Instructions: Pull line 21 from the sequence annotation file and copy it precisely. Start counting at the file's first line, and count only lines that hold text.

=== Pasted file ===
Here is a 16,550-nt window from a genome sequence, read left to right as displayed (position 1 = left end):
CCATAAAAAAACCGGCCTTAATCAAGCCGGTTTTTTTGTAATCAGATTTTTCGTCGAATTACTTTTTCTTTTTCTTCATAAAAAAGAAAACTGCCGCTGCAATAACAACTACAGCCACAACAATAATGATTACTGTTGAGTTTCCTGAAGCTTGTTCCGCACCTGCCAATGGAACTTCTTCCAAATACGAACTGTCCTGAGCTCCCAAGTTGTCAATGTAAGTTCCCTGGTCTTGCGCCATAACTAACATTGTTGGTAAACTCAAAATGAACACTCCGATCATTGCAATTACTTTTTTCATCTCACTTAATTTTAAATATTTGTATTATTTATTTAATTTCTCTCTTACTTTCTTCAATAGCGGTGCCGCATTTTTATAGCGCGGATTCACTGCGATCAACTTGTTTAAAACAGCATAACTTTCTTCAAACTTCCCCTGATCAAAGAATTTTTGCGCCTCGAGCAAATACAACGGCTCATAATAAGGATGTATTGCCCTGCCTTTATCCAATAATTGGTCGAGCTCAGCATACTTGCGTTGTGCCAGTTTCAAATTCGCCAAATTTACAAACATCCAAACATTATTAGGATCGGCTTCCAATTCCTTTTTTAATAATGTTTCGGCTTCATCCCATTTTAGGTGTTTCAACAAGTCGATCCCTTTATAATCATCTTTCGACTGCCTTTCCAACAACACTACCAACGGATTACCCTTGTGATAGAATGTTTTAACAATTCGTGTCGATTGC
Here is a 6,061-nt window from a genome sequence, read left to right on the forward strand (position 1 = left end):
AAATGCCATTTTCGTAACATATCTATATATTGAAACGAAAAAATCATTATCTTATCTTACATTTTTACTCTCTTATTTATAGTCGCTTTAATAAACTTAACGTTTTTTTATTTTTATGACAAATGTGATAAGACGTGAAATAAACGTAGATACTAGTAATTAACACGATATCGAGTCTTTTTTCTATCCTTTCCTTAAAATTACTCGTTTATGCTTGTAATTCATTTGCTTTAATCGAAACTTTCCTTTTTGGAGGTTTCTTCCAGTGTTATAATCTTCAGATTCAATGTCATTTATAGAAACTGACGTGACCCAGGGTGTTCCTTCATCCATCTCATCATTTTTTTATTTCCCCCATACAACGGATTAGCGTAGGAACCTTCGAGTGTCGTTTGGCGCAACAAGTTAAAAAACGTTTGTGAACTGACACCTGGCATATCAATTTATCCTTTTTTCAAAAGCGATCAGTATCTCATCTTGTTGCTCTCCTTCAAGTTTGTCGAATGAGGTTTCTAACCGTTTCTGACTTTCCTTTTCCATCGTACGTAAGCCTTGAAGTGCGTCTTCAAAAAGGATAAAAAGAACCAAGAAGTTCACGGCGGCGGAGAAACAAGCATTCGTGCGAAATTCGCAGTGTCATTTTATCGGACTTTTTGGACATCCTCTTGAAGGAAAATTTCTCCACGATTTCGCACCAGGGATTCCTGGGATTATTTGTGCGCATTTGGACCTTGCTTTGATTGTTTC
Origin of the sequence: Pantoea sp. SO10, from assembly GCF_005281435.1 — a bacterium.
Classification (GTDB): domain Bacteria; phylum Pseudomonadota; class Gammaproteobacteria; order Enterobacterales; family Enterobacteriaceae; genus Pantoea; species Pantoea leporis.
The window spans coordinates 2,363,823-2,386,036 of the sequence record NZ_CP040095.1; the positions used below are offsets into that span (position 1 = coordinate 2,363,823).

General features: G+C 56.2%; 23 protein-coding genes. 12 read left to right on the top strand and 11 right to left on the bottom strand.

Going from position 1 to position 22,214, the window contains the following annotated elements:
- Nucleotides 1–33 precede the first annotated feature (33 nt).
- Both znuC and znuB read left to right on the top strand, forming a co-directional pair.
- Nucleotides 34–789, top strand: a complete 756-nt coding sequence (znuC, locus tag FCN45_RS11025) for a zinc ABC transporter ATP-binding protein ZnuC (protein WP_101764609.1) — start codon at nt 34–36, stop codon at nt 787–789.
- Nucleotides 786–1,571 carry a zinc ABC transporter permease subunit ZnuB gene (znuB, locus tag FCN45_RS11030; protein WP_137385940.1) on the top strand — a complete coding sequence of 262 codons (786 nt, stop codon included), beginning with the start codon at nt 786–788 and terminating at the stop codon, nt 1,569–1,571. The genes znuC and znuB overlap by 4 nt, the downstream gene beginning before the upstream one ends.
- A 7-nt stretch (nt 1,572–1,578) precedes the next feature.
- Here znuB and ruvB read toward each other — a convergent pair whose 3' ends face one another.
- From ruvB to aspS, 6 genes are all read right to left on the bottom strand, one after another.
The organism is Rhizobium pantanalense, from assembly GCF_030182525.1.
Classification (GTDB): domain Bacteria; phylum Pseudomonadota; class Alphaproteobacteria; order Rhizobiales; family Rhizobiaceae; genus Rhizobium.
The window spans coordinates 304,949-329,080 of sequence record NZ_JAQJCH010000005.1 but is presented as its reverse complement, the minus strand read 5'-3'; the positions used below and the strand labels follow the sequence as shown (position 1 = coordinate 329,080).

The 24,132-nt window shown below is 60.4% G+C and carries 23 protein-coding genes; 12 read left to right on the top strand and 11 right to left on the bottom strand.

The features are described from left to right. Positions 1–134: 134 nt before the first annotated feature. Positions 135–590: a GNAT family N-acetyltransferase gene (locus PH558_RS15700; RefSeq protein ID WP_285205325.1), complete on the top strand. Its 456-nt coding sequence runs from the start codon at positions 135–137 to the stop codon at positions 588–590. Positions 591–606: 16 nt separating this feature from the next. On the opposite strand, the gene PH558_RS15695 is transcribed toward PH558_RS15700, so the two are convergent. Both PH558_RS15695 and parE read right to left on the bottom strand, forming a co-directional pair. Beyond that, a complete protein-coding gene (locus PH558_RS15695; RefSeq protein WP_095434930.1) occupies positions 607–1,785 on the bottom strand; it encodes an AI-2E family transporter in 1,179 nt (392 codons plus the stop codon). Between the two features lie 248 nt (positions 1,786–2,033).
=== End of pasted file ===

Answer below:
The features are described from left to right. Positions 1–134: 134 nt before the first annotated feature. Positions 135–590: a GNAT family N-acetyltransferase gene (locus PH558_RS15700; RefSeq protein ID WP_285205325.1), complete on the top strand. Its 456-nt coding sequence runs from the start codon at positions 135–137 to the stop codon at positions 588–590. Positions 591–606: 16 nt separating this feature from the next. On the opposite strand, the gene PH558_RS15695 is transcribed toward PH558_RS15700, so the two are convergent. Both PH558_RS15695 and parE read right to left on the bottom strand, forming a co-directional pair. Beyond that, a complete protein-coding gene (locus PH558_RS15695; RefSeq protein WP_095434930.1) occupies positions 607–1,785 on the bottom strand; it encodes an AI-2E family transporter in 1,179 nt (392 codons plus the stop codon). Between the two features lie 248 nt (positions 1,786–2,033).